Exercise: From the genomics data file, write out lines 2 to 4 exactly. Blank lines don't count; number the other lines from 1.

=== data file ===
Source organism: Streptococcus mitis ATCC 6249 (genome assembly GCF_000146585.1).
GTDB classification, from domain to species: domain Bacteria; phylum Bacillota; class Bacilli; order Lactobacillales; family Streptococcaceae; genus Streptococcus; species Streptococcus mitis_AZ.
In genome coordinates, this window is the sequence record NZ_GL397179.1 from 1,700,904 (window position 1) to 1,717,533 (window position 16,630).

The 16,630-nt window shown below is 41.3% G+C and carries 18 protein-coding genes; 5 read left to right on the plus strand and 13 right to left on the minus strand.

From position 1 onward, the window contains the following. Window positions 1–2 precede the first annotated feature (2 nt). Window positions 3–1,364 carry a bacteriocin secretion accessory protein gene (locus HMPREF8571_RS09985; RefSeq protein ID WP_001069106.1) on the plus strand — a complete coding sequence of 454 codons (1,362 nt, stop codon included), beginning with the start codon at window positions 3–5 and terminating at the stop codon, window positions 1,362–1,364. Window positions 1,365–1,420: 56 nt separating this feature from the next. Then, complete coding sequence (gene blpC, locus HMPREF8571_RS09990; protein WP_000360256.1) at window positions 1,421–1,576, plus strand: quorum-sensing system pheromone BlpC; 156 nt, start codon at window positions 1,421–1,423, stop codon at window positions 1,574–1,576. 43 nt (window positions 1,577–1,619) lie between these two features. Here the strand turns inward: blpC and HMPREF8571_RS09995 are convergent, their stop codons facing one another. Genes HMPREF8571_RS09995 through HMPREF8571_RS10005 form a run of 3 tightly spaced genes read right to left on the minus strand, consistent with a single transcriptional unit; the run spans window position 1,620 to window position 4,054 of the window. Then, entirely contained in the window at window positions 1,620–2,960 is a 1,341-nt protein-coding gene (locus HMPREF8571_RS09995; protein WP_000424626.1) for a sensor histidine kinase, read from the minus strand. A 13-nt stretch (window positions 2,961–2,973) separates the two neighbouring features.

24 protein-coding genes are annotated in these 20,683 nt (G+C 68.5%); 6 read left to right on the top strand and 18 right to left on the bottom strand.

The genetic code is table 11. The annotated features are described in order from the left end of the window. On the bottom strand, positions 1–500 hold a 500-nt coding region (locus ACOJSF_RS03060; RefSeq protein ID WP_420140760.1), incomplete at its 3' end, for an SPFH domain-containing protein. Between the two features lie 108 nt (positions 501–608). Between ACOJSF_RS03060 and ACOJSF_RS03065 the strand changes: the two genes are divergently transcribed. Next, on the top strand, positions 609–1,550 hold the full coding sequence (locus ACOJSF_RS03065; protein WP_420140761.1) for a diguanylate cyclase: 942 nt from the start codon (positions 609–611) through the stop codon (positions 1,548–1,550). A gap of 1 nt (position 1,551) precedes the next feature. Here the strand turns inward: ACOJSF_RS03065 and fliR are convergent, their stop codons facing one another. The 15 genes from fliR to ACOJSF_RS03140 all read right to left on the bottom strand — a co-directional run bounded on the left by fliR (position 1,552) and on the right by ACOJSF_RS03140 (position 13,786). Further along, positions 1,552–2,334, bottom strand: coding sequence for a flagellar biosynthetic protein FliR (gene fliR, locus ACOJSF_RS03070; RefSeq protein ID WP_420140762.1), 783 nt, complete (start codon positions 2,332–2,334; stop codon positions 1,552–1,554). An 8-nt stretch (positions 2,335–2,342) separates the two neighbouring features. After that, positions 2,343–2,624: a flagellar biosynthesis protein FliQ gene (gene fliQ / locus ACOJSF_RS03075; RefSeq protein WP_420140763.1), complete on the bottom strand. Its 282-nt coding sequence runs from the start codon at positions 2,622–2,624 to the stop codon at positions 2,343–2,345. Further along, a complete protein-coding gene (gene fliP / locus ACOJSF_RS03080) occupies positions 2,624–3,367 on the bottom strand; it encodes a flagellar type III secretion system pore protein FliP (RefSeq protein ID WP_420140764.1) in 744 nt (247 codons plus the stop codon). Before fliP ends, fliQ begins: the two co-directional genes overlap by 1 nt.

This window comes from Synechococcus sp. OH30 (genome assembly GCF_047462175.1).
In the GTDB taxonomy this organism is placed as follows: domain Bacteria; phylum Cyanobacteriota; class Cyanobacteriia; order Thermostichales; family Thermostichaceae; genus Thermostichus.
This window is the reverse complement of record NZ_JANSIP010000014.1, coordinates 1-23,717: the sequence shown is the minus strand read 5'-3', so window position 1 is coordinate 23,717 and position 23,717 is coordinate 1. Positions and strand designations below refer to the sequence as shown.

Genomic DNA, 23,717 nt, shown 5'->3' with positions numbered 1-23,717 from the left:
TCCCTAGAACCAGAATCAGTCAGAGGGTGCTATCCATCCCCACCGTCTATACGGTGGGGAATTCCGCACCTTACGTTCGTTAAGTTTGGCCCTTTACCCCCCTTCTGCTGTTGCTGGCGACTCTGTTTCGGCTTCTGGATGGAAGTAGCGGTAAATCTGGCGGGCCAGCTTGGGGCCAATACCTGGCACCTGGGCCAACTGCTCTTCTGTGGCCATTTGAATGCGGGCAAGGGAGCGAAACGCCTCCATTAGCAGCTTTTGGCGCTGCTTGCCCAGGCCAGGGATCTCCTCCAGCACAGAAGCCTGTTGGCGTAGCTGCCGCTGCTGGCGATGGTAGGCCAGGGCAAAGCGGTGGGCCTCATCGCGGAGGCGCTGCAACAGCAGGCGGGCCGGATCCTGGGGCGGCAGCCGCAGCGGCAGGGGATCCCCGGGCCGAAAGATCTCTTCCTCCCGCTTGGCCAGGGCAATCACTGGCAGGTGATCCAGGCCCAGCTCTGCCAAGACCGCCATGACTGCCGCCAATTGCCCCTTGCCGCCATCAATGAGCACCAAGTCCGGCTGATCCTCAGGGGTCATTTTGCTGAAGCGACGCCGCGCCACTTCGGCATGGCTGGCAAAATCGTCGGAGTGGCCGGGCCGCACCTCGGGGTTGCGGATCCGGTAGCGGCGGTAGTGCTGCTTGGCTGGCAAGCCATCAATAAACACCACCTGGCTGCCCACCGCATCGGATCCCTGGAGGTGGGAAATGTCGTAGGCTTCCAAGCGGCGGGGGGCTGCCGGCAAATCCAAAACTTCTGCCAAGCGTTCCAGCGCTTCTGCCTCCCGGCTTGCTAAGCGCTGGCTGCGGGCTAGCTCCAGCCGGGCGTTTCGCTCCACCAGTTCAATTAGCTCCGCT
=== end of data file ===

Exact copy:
GTDB classification, from domain to species: domain Bacteria; phylum Bacillota; class Bacilli; order Lactobacillales; family Streptococcaceae; genus Streptococcus; species Streptococcus mitis_AZ.
In genome coordinates, this window is the sequence record NZ_GL397179.1 from 1,700,904 (window position 1) to 1,717,533 (window position 16,630).

The 16,630-nt window shown below is 41.3% G+C and carries 18 protein-coding genes; 5 read left to right on the plus strand and 13 right to left on the minus strand.